Edson area snowmobiling: You're going to Lovett

Edson area snowmobiling: You're going to Lovett


EDSON, AB - A consistent positive thermometer reading in the month of January in Alberta can be a blessing or a positive spin on global warming. However, if you happened to have taken up snowmobiling in the past year or so it’s about as welcome as a secret second family showing up at a rich grandfather’s will reading.

With the usual local Edmonton area powder stash either pounded out or melted down to sparse patches of slush, it was time to hit the road in search of some new trails.

Check out the World Snowmobile Invasion this February in Whitecourt
Photo by Dennis Van Horn

With little experience under my belt and the some mountain locations showing high avalanche risk, it was a tossup between well-known Whitecourt and the more mysterious (to me, anyway) Edson area.

After emailing one of the many local Edson sled shops to get their recommendations, I received a reply mentioning both Silver Summit staging area north of the town, which connects to the Whitecourt trails, and Lovett staging area, which sits about an hour south of Edson. The brief description of the Lovett staging area described the terrain as sub-alpine. Adding to the area’s mystery was the unusual lack of information on Google. I chose Lovett.

Alberta has some of the world's best snowmobile trails
Photo by Dennis Van Horn

Arriving in Edson from the east via the Yellowhead Trail, we drove down Highway 47 for about an hour until the paved highway ended. The straightforward directions led us to the place we wanted to be by early afternoon. As they say, first impressions count: There was ample parking for the 10 or so truck trailer combos and a welcome warming cabin with a roaring wood fired stove. It seemed like a first-rate start and a fine way to end the day.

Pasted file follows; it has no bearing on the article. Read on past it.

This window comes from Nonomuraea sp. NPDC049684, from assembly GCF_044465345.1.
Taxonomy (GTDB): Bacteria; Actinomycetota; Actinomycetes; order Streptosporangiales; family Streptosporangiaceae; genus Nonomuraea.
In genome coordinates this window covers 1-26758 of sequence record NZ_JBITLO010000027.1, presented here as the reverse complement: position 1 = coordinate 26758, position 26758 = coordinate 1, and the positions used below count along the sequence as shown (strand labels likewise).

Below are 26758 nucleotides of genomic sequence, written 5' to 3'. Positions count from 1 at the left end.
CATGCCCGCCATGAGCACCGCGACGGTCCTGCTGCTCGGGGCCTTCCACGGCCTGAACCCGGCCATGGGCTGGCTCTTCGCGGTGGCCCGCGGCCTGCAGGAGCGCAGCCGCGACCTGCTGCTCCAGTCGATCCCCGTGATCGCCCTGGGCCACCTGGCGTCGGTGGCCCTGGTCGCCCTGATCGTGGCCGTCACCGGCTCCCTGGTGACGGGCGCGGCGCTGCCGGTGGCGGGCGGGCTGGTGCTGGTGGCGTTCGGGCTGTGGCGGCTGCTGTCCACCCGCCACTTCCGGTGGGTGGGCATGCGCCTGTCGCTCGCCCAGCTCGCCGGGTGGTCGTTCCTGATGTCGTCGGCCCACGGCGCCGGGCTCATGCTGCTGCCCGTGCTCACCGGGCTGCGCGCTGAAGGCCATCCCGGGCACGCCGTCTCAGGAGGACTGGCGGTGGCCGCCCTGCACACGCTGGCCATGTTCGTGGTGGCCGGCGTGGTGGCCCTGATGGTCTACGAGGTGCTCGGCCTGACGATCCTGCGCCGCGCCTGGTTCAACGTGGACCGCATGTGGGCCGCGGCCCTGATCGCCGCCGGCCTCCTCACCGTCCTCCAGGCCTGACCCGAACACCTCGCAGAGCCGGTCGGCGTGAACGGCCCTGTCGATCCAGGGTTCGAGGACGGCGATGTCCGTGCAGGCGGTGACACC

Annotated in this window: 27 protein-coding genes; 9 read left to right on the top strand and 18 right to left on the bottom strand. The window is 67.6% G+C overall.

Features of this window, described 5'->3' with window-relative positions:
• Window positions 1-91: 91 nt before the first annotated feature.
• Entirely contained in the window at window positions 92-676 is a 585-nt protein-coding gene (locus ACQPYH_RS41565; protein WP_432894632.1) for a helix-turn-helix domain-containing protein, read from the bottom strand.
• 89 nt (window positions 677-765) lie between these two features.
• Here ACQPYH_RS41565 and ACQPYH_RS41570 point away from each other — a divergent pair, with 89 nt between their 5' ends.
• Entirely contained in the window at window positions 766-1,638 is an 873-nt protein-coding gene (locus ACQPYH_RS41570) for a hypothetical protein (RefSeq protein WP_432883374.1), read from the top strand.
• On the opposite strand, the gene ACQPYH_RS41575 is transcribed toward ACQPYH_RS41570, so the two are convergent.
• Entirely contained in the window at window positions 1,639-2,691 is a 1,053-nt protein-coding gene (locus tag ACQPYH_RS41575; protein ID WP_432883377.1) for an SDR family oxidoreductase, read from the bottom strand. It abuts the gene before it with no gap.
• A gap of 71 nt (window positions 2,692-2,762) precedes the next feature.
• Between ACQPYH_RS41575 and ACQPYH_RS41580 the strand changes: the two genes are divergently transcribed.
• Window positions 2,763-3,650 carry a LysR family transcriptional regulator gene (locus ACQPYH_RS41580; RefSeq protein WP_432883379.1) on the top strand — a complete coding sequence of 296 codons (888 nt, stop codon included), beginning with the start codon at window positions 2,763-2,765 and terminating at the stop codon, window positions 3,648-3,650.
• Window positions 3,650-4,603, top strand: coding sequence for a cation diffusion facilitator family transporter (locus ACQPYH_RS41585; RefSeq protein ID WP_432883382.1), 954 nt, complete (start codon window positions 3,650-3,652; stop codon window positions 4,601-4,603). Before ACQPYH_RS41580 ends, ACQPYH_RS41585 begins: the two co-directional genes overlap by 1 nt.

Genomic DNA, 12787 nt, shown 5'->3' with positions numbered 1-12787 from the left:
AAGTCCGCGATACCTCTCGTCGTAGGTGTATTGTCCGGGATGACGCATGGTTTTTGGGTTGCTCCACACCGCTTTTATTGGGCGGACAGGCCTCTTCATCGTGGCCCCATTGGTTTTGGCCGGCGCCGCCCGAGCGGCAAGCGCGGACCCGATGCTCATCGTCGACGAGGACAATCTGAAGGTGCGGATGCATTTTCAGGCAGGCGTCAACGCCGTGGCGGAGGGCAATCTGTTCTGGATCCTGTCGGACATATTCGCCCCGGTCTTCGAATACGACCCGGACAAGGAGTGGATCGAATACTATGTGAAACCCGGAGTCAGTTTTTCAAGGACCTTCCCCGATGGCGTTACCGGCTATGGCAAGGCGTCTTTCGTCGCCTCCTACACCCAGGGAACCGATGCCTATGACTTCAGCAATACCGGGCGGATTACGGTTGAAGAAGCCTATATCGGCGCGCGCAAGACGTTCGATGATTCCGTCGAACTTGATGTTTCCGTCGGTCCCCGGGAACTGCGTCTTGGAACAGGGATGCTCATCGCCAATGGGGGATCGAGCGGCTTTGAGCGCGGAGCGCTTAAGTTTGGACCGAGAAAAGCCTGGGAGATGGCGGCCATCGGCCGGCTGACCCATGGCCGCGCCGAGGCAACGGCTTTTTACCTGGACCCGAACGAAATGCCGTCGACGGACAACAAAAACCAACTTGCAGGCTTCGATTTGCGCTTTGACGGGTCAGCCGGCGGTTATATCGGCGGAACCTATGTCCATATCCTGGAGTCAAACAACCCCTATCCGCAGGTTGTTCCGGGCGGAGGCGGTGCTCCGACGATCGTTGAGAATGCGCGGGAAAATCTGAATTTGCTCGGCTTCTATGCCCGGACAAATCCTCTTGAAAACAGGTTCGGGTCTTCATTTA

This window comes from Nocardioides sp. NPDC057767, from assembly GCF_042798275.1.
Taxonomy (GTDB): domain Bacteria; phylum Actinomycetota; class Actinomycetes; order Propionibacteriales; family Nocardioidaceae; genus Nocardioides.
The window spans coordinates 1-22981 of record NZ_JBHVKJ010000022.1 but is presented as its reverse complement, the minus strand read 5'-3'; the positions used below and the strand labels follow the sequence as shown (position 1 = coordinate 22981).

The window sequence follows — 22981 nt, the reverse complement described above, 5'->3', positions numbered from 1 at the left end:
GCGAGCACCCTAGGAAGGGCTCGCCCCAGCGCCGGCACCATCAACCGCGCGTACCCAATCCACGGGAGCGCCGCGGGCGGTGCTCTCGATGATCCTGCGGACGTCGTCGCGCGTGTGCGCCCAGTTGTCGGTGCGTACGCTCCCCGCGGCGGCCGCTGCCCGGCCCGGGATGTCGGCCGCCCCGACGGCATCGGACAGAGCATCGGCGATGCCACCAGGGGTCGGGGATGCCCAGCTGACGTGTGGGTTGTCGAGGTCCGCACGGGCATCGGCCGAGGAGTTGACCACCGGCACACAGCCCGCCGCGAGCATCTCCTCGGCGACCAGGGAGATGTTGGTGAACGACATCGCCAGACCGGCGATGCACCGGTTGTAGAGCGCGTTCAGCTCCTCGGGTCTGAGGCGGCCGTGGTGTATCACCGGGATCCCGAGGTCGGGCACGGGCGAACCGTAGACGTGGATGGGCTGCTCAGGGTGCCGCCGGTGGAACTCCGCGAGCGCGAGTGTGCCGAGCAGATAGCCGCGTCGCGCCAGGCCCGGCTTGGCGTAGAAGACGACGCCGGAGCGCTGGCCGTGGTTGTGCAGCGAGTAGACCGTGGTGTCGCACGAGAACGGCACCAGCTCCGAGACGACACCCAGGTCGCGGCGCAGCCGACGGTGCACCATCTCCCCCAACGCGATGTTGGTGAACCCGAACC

Without a guide or an indication of where to explore, we headed out to see what we could find. Score! We immediately came upon some clearings stocked with waist-deep fluffy goodness and sparsely downed trees just beyond the parking lot. After a little motoring around, we were on our way to accessing some of what the area had to offer.

Get out there and enjoy winter
Photo by Dennis Van Horn

The first thing that struck us was the vastness of this accessible wilderness. One of the few bits of information online about the area says there is more than 1,000 kilometres of un-groomed trails. Once we got to an elevated viewpoint, we were wowed by the endless terrain – and realized the mistake of arriving after noon.

The huge swaths of conflicting cut lines travelling in nearly every direction were overwhelming. With a time constraint of a winter sun down, we decided to play it fairly safe and stick to the more obvious routes. But the upside is that we now know the secret about what lies beyond Edson - we’ll be sure to be making many trips back very soon.

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